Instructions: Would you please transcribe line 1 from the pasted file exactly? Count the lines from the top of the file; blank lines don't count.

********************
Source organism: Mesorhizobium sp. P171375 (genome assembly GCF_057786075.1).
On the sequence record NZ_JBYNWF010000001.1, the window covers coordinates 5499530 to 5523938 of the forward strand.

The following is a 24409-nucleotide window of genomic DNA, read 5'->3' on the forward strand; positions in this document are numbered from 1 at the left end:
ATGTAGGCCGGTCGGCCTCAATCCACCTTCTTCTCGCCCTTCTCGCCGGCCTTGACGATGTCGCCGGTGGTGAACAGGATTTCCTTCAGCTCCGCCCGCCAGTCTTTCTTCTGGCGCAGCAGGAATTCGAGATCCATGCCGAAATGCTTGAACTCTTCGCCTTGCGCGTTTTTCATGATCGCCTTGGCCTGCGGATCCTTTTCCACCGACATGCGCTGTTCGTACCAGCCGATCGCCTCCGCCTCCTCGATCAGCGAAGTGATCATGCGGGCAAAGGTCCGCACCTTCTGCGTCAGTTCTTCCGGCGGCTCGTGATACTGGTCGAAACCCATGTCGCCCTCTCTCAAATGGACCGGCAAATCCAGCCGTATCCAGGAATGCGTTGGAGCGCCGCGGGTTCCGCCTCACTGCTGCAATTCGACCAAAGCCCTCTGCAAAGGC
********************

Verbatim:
Source organism: Mesorhizobium sp. P171375 (genome assembly GCF_057786075.1).